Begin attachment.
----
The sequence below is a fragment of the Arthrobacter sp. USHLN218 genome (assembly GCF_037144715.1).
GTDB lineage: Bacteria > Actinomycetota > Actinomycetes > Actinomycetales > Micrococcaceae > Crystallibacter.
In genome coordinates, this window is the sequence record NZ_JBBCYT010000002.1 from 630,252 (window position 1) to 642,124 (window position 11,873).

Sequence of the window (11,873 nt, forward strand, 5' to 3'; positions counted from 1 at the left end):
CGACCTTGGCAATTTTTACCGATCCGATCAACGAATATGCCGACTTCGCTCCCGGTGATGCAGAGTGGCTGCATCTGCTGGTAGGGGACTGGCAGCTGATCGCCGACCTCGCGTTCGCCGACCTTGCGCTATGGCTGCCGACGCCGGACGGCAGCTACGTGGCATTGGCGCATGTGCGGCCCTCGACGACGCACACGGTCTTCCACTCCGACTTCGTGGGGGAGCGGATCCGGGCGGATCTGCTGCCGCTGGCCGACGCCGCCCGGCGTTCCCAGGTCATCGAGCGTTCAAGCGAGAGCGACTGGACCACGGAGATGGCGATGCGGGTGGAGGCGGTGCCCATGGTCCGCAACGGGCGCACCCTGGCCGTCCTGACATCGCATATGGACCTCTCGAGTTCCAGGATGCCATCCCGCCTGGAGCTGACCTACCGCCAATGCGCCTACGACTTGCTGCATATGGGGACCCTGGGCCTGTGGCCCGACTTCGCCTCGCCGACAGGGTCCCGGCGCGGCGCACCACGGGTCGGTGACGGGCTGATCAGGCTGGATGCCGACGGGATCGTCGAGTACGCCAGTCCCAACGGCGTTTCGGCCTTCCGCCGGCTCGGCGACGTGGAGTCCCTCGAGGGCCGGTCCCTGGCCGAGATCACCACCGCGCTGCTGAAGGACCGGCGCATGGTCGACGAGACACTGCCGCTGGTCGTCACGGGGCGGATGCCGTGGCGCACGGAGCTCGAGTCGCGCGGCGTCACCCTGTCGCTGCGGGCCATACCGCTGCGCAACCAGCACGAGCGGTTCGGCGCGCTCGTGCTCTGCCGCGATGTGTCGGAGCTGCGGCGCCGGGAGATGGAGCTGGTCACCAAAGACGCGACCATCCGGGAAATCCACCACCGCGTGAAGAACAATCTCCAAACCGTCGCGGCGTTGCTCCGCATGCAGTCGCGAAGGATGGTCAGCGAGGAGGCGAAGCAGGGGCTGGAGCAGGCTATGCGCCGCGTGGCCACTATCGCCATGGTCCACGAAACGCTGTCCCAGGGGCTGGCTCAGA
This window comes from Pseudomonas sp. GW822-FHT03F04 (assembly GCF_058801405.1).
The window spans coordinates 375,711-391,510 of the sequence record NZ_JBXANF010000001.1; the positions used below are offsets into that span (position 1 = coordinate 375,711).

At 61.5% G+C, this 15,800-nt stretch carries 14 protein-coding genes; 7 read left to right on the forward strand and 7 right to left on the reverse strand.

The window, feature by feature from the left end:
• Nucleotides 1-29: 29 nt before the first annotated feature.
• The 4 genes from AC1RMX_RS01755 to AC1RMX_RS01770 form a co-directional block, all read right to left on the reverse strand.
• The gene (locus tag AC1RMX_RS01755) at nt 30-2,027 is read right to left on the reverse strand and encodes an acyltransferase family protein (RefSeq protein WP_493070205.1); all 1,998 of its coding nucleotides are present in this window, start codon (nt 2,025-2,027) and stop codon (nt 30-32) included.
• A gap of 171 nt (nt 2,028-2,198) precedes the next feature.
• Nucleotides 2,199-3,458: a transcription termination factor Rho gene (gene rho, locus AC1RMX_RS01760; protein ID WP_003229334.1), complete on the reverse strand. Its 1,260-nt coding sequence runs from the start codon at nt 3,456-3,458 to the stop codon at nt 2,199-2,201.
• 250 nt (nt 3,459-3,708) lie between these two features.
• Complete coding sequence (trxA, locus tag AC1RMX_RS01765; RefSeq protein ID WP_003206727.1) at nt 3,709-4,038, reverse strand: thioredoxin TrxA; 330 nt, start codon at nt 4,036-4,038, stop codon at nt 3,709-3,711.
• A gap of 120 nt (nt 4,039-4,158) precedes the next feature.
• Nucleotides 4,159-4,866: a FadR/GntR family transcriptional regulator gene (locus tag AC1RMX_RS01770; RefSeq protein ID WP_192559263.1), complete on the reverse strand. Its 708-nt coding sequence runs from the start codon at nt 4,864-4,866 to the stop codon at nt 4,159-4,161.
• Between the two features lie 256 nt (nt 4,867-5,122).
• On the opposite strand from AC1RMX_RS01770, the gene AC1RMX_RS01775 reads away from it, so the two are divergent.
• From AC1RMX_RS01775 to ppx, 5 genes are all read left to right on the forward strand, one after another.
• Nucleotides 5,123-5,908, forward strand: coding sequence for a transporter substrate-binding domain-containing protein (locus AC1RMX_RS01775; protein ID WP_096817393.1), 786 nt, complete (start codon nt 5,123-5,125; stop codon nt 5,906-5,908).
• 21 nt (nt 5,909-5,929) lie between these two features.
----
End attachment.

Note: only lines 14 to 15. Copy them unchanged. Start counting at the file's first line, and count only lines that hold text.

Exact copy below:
• Nucleotides 2,199-3,458: a transcription termination factor Rho gene (gene rho, locus AC1RMX_RS01760; protein ID WP_003229334.1), complete on the reverse strand. Its 1,260-nt coding sequence runs from the start codon at nt 3,456-3,458 to the stop codon at nt 2,199-2,201.
• 250 nt (nt 3,459-3,708) lie between these two features.